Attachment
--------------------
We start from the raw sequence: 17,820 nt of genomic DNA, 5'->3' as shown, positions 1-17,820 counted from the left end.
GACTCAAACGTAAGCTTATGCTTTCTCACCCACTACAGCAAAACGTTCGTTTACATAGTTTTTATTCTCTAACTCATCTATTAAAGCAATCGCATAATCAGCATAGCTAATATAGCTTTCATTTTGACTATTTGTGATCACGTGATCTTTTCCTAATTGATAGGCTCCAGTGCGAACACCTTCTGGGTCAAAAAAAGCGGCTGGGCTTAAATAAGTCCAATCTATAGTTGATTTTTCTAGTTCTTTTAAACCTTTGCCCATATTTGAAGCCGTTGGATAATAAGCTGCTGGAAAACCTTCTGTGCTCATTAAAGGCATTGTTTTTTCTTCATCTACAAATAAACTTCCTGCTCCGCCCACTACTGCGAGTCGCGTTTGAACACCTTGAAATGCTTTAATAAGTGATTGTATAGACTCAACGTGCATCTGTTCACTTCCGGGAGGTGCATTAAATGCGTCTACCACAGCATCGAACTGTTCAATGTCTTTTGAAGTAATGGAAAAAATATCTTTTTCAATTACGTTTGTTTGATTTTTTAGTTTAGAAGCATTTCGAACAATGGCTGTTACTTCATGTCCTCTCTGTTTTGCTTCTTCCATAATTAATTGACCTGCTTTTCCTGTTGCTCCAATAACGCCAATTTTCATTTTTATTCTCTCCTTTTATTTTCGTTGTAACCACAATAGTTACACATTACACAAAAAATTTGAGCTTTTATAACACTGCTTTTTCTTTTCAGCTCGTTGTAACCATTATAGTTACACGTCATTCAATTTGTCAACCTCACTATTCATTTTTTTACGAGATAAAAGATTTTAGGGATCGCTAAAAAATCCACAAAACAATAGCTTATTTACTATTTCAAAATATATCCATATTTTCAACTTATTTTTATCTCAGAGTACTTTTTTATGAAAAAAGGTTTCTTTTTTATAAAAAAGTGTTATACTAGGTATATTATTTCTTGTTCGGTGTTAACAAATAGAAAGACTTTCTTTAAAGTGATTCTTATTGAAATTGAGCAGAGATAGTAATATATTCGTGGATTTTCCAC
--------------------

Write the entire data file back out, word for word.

We start from the raw sequence: 17,820 nt of genomic DNA, 5'->3' as shown, positions 1-17,820 counted from the left end.
GACTCAAACGTAAGCTTATGCTTTCTCACCCACTACAGCAAAACGTTCGTTTACATAGTTTTTATTCTCTAACTCATCTATTAAAGCAATCGCATAATCAGCATAGCTAATATAGCTTTCATTTTGACTATTTGTGATCACGTGATCTTTTCCTAATTGATAGGCTCCAGTGCGAACACCTTCTGGGTCAAAAAAAGCGGCTGGGCTTAAATAAGTCCAATCTATAGTTGATTTTTCTAGTTCTTTTAAACCTTTGCCCATATTTGAAGCCGTTGGATAATAAGCTGCTGGAAAACCTTCTGTGCTCATTAAAGGCATTGTTTTTTCTTCATCTACAAATAAACTTCCTGCTCCGCCCACTACTGCGAGTCGCGTTTGAACACCTTGAAATGCTTTAATAAGTGATTGTATAGACTCAACGTGCATCTGTTCACTTCCGGGAGGTGCATTAAATGCGTCTACCACAGCATCGAACTGTTCAATGTCTTTTGAAGTAATGGAAAAAATATCTTTTTCAATTACGTTTGTTTGATTTTTTAGTTTAGAAGCATTTCGAACAATGGCTGTTACTTCATGTCCTCTCTGTTTTGCTTCTTCCATAATTAATTGACCTGCTTTTCCTGTTGCTCCAATAACGCCAATTTTCATTTTTATTCTCTCCTTTTATTTTCGTTGTAACCACAATAGTTACACATTACACAAAAAATTTGAGCTTTTATAACACTGCTTTTTCTTTTCAGCTCGTTGTAACCATTATAGTTACACGTCATTCAATTTGTCAACCTCACTATTCATTTTTTTACGAGATAAAAGATTTTAGGGATCGCTAAAAAATCCACAAAACAATAGCTTATTTACTATTTCAAAATATATCCATATTTTCAACTTATTTTTATCTCAGAGTACTTTTTTATGAAAAAAGGTTTCTTTTTTATAAAAAAGTGTTATACTAGGTATATTATTTCTTGTTCGGTGTTAACAAATAGAAAGACTTTCTTTAAAGTGATTCTTATTGAAATTGAGCAGAGATAGTAATATATTCGTGGATTTTCCAC